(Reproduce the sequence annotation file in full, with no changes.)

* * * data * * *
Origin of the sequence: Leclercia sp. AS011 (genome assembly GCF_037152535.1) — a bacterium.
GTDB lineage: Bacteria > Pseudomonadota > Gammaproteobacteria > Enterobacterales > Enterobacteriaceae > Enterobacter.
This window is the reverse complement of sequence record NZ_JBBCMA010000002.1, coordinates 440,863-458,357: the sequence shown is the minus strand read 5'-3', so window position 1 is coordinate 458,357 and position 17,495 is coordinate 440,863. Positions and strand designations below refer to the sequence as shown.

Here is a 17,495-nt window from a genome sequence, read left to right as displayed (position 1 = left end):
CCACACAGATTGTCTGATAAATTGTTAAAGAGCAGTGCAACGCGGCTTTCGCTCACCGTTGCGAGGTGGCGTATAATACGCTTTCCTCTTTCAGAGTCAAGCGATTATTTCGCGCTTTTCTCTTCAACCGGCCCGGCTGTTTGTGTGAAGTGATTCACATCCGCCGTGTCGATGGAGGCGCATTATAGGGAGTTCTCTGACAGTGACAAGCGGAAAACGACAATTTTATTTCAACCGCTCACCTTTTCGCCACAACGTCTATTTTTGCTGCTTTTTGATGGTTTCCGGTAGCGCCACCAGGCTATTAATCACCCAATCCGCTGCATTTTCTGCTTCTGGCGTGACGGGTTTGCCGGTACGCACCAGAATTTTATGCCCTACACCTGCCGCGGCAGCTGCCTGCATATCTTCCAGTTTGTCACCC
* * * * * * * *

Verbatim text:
Origin of the sequence: Leclercia sp. AS011 (genome assembly GCF_037152535.1) — a bacterium.
GTDB lineage: Bacteria > Pseudomonadota > Gammaproteobacteria > Enterobacterales > Enterobacteriaceae > Enterobacter.
This window is the reverse complement of sequence record NZ_JBBCMA010000002.1, coordinates 440,863-458,357: the sequence shown is the minus strand read 5'-3', so window position 1 is coordinate 458,357 and position 17,495 is coordinate 440,863. Positions and strand designations below refer to the sequence as shown.

Here is a 17,495-nt window from a genome sequence, read left to right as displayed (position 1 = left end):
CCACACAGATTGTCTGATAAATTGTTAAAGAGCAGTGCAACGCGGCTTTCGCTCACCGTTGCGAGGTGGCGTATAATACGCTTTCCTCTTTCAGAGTCAAGCGATTATTTCGCGCTTTTCTCTTCAACCGGCCCGGCTGTTTGTGTGAAGTGATTCACATCCGCCGTGTCGATGGAGGCGCATTATAGGGAGTTCTCTGACAGTGACAAGCGGAAAACGACAATTTTATTTCAACCGCTCACCTTTTCGCCACAACGTCTATTTTTGCTGCTTTTTGATGGTTTCCGGTAGCGCCACCAGGCTATTAATCACCCAATCCGCTGCATTTTCTGCTTCTGGCGTGACGGGTTTGCCGGTACGCACCAGAATTTTATGCCCTACACCTGCCGCGGCAGCTGCCTGCATATCTTCCAGTTTGTCACCC